with Mohammed Ghaly, “Islamic Bioethics in the Twenty-first Century”; Henk ten Have, “Global Bioethics: Transnational Experiences and Islamic Bioethics”; Amel Alghrani, “Womb Transplantation and the Interplay of Islam and the West”; Shoaib A. Rasheed and Aasim I. Padela, “The Interplay between Religious Leaders and Organ Donation among Muslims”; Aasim I. Padela, “Islamic Verdicts in Health Policy Discourse: Porcine-Based Vaccines as a Case Study”; Mohammed Ghaly, “Collective Religio-Scientific Discussions on Islam and HIV/AIDS: I. Biomedical Scientists”; Ayman Shabana, “Law and Ethics in Islamic Bioethics: Nonmaleficence in Islamic Paternity Regulations”; and Willem B. Drees, “Islam and Bioethics in the Context of ‘Religion and Science’.”


  • Mohammed Ghaly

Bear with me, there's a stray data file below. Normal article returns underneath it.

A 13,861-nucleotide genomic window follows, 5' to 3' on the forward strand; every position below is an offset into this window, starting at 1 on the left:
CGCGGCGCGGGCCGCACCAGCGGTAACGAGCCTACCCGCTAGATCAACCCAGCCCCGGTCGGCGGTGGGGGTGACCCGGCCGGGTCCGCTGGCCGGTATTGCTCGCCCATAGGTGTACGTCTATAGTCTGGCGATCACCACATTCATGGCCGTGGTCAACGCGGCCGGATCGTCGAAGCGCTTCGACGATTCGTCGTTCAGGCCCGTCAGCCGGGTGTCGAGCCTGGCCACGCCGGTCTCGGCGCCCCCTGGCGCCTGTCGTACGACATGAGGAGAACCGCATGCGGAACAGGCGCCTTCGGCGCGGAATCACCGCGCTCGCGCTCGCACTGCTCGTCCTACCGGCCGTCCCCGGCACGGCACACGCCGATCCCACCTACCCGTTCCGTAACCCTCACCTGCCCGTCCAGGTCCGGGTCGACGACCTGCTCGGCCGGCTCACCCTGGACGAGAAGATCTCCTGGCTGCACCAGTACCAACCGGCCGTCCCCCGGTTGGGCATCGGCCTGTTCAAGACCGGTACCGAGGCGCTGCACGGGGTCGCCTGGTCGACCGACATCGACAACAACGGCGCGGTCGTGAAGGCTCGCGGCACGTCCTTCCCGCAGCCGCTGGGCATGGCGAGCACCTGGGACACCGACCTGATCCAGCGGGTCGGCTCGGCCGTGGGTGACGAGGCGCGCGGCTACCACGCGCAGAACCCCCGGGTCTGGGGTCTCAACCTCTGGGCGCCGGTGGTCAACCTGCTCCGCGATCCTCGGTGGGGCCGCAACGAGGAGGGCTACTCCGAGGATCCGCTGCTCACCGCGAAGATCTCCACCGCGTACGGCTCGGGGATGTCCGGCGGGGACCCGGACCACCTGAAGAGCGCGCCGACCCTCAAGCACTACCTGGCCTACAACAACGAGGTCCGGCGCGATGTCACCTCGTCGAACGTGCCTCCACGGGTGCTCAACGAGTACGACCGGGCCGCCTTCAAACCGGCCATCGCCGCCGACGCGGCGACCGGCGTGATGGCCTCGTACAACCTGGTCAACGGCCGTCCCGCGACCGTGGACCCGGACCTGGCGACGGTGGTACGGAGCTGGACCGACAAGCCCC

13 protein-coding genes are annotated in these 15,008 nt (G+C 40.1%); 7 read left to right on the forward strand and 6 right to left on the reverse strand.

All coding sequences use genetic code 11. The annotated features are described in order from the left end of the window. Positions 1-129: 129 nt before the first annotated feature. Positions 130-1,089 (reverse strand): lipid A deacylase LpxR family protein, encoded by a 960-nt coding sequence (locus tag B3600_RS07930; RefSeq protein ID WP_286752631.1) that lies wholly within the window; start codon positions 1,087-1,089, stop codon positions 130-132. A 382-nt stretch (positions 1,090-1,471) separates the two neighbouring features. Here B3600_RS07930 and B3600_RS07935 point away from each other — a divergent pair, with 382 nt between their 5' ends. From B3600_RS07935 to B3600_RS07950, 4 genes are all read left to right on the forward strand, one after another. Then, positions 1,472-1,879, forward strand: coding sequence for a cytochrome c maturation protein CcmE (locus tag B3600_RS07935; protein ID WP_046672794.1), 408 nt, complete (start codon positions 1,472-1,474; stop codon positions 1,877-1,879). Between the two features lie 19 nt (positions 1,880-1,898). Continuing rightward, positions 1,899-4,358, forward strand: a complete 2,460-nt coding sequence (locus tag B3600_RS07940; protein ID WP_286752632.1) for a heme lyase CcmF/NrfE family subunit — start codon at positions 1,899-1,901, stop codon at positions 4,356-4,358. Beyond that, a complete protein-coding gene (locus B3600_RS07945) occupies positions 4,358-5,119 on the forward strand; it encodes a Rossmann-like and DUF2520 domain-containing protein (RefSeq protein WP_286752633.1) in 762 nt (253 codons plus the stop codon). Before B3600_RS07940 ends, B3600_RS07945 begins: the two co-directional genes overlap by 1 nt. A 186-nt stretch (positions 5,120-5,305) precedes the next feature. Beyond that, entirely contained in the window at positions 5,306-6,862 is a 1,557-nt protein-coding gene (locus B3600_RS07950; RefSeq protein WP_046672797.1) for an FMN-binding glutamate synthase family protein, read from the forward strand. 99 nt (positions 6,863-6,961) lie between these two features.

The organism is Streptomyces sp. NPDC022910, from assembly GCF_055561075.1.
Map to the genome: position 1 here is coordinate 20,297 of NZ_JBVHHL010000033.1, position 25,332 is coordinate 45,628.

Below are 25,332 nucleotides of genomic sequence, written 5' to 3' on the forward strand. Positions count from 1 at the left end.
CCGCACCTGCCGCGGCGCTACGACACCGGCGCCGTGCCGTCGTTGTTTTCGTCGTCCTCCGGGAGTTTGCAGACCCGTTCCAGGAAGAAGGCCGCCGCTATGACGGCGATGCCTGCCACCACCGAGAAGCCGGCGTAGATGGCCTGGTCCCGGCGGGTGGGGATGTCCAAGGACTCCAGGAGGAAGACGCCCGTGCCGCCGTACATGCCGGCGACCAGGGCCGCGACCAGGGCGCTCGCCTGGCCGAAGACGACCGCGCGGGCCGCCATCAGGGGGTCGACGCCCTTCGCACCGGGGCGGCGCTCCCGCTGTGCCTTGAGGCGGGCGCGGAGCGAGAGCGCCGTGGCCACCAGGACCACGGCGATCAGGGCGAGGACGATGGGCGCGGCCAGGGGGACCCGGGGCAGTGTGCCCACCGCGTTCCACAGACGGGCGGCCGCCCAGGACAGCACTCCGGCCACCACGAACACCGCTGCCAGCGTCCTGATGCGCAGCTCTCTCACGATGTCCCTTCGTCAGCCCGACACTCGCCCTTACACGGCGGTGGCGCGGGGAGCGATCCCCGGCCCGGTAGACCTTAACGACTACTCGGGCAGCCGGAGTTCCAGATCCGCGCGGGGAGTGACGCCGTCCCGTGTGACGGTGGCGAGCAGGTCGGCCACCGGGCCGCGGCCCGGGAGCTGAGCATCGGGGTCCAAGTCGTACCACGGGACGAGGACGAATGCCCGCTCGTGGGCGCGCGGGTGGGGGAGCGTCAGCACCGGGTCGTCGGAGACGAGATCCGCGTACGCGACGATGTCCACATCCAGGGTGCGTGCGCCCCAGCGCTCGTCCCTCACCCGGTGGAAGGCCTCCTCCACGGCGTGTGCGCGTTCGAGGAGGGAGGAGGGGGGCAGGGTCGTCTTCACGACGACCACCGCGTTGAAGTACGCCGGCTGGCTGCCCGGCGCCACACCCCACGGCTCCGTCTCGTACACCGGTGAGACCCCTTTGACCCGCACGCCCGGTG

Islamic bioethics is in good health, this article argues. During the twentieth century, academic researchers had to deal with a number of difficulties including the scarcity of available Islamic sources. However, the twenty-first century witnessed significant breakthroughs in the field of Islamic bioethics. A growing number of normative works authored by Muslim religious scholars and studies conducted by academic researchers have been published. This nascent field also proved to be appealing for research-funding institutions in the Muslim world and also in the West, such as the Qatar National Research Fund (QNRF) and the Netherlands Organization for Scientific Research (NWO). On the other hand, the article argues that contemporary Islamic bioethics is in need of addressing news issues and adopting new approaches for the sake of maintaining and improving this good health in the future.